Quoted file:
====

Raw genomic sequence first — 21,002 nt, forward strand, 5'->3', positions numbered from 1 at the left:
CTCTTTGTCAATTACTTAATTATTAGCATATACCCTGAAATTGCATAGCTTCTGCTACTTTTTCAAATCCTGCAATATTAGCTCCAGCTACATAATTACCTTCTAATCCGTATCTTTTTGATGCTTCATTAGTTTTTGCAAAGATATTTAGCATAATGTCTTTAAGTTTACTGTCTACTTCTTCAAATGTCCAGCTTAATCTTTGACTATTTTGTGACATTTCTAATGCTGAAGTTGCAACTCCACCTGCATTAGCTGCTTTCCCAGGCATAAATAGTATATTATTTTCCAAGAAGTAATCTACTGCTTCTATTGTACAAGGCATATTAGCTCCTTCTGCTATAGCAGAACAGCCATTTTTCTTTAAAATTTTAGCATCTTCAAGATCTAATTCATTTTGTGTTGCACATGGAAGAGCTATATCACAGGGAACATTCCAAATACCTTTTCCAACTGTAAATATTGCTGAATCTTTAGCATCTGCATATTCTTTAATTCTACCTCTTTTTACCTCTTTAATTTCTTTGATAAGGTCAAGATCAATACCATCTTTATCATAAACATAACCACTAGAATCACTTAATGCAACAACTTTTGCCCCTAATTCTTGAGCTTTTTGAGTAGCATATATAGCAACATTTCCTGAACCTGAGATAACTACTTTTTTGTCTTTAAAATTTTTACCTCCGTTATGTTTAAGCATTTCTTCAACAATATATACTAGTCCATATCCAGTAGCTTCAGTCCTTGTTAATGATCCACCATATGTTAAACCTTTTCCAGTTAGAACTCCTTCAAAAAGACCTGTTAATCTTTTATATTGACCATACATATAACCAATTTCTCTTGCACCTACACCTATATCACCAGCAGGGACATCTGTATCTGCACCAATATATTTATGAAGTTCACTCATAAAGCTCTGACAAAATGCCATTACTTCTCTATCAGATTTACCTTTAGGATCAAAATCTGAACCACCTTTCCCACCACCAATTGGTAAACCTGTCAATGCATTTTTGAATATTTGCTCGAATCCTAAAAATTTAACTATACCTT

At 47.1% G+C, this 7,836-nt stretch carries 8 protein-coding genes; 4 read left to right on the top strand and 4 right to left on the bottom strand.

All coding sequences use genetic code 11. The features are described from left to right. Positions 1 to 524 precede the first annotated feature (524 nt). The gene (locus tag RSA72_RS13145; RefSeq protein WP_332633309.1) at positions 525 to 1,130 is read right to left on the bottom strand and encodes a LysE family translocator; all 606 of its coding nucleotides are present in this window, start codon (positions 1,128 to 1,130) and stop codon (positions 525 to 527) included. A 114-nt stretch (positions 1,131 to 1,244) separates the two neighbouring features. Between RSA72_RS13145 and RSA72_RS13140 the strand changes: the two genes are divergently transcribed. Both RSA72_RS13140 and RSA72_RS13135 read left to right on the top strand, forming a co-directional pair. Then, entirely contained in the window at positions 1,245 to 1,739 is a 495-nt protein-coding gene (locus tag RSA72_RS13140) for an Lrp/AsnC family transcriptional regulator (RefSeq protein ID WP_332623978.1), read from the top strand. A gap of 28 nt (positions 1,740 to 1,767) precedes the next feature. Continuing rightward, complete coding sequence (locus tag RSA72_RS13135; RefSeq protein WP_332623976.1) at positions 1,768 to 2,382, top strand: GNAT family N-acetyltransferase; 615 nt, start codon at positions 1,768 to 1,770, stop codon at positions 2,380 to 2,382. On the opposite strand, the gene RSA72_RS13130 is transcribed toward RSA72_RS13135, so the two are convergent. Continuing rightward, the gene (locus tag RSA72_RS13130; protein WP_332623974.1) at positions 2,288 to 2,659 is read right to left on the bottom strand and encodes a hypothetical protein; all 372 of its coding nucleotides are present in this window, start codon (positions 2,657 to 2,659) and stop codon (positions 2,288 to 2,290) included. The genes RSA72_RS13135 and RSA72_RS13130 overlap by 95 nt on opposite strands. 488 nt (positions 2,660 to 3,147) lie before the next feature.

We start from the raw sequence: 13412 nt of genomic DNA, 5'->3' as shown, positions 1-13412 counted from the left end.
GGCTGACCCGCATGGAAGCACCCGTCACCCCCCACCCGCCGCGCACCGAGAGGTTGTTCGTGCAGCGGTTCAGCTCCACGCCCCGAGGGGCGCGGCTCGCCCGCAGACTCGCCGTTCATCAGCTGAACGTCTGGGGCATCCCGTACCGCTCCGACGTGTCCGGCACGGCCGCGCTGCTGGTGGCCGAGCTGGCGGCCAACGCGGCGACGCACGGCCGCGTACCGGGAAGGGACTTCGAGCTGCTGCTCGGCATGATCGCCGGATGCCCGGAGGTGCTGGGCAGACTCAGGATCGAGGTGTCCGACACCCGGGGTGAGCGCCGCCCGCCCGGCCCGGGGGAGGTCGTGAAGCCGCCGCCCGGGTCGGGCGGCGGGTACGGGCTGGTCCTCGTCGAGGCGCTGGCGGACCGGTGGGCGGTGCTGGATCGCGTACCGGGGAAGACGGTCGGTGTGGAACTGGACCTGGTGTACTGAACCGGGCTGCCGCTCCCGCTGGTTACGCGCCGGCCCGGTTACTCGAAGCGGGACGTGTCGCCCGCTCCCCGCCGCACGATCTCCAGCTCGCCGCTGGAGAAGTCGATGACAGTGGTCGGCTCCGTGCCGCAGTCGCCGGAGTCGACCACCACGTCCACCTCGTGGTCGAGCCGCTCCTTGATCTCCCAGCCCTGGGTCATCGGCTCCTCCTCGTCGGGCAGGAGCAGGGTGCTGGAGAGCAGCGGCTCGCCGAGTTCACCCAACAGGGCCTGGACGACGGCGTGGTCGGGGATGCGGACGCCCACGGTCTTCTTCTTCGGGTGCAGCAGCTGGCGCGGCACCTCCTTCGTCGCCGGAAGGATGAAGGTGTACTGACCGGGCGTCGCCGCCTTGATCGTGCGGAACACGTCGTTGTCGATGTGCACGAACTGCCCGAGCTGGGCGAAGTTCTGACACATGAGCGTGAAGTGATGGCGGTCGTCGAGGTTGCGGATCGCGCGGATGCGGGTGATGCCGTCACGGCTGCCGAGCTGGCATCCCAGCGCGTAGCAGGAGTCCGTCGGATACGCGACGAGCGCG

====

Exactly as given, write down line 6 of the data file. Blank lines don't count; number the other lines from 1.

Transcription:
GGCTGACCCGCATGGAAGCACCCGTCACCCCCCACCCGCCGCGCACCGAGAGGTTGTTCGTGCAGCGGTTCAGCTCCACGCCCCGAGGGGCGCGGCTCGCCCGCAGACTCGCCGTTCATCAGCTGAACGTCTGGGGCATCCCGTACCGCTCCGACGTGTCCGGCACGGCCGCGCTGCTGGTGGCCGAGCTGGCGGCCAACGCGGCGACGCACGGCCGCGTACCGGGAAGGGACTTCGAGCTGCTGCTCGGCATGATCGCCGGATGCCCGGAGGTGCTGGGCAGACTCAGGATCGAGGTGTCCGACACCCGGGGTGAGCGCCGCCCGCCCGGCCCGGGGGAGGTCGTGAAGCCGCCGCCCGGGTCGGGCGGCGGGTACGGGCTGGTCCTCGTCGAGGCGCTGGCGGACCGGTGGGCGGTGCTGGATCGCGTACCGGGGAAGACGGTCGGTGTGGAACTGGACCTGGTGTACTGAACCGGGCTGCCGCTCCCGCTGGTTACGCGCCGGCCCGGTTACTCGAAGCGGGACGTGTCGCCCGCTCCCCGCCGCACGATCTCCAGCTCGCCGCTGGAGAAGTCGATGACAGTGGTCGGCTCCGTGCCGCAGTCGCCGGAGTCGACCACCACGTCCACCTCGTGGTCGAGCCGCTCCTTGATCTCCCAGCCCTGGGTCATCGGCTCCTCCTCGTCGGGCAGGAGCAGGGTGCTGGAGAGCAGCGGCTCGCCGAGTTCACCCAACAGGGCCTGGACGACGGCGTGGTCGGGGATGCGGACGCCCACGGTCTTCTTCTTCGGGTGCAGCAGCTGGCGCGGCACCTCCTTCGTCGCCGGAAGGATGAAGGTGTACTGACCGGGCGTCGCCGCCTTGATCGTGCGGAACACGTCGTTGTCGATGTGCACGAACTGCCCGAGCTGGGCGAAGTTCTGACACATGAGCGTGAAGTGATGGCGGTCGTCGAGGTTGCGGATCGCGCGGATGCGGGTGATGCCGTCACGGCTGCCGAGCTGGCATCCCAGCGCGTAGCAGGAGTCCGTCGGATACGCGACGAGCGCG